Series of Archival Pigment Prints, 16 x 24 inch
AUFNEHMEN, which means to take up. The camera delves into history, cuts out scenes, contexts, - and lifts them up to a trans-historical level. Photography is not as much a witness of history as a destruction of history. (Flusser)
My research evolves around different practices of photo archiving and their historical and political development. Photographic representations do not merely re-present but also shape history; historical realities thus become socially produced and reproducible realities.
This chapter of my work looks at the "Movement 2 June", SAK (Sozialistisches Anwaltskollektiv) and the death of the student Benno Ohnesorg that led to the escalation of the political climate in Germany in the 1960s.
Rather than focus on German Terrorism merely as thematic content, I investigate how the aesthetic articulation in the photographic medium adds to or shapes an understanding of the event of June 2, 1967.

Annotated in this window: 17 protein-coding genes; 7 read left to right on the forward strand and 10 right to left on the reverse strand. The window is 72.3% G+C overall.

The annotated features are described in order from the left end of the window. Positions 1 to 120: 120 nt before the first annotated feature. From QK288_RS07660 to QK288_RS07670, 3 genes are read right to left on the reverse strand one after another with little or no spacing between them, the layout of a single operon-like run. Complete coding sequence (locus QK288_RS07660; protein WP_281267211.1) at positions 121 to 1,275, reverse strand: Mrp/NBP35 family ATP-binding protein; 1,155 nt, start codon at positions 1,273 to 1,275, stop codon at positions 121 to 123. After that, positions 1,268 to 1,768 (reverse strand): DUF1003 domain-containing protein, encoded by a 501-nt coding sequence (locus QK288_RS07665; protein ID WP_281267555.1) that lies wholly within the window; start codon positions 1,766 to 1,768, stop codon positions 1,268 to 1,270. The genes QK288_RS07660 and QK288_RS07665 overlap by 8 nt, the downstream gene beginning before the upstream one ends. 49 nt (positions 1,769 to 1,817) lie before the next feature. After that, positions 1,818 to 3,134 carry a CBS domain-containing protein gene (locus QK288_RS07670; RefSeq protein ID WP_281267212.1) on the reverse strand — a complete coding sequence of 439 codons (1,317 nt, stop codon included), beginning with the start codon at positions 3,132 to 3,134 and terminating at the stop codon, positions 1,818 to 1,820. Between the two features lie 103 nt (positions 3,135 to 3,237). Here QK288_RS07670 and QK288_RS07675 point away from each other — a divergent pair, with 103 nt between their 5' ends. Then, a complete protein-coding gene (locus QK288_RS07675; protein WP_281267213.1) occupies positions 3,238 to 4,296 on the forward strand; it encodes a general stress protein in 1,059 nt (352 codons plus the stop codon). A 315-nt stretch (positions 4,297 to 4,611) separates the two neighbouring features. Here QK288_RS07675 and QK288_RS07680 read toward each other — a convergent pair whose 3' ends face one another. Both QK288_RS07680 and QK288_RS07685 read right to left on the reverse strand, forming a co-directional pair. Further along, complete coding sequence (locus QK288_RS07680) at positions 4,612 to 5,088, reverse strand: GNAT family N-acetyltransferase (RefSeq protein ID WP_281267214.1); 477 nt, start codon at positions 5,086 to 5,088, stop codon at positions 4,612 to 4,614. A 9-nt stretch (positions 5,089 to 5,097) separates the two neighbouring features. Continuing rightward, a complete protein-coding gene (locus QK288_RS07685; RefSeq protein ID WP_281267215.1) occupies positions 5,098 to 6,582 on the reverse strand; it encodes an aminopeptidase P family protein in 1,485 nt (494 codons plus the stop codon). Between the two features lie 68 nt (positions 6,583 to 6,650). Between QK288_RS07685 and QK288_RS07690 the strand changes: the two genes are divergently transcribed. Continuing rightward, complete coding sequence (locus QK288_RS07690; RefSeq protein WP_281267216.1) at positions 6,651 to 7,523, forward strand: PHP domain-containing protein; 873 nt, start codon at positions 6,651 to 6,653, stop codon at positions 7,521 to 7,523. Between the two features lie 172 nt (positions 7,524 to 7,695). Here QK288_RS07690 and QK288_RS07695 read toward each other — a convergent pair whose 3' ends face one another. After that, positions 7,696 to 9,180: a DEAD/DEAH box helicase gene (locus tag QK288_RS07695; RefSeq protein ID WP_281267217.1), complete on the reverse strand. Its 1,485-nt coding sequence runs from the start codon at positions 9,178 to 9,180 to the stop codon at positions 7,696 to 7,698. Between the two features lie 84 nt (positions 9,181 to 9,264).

Layered Archival Pigment Prints, 17 x 22 inch, 2013
Screen-prints 20 x 30 inch, 2013
It was June 2, 1967 at 8.30 pm when Karl-Heinz Kurras an officer of the German Federal Criminal Police aims at close distance the head of Benno Ohnesorg and pulls the trigger. The bullet from the Walther PPK 7.65 kills the 27-year-old student in a yard on Krumme Strasse, Berlin West.
Read in relation to deconstructive approaches to concepts of mourning, memory and forgetting, the layered prints of images used by the SAK to reconstruct the tragic event in a federal investigation, are set out to trouble existing systems of representation, and provide a fertile source for nonmimetic, nonlinear conceptions of time and space.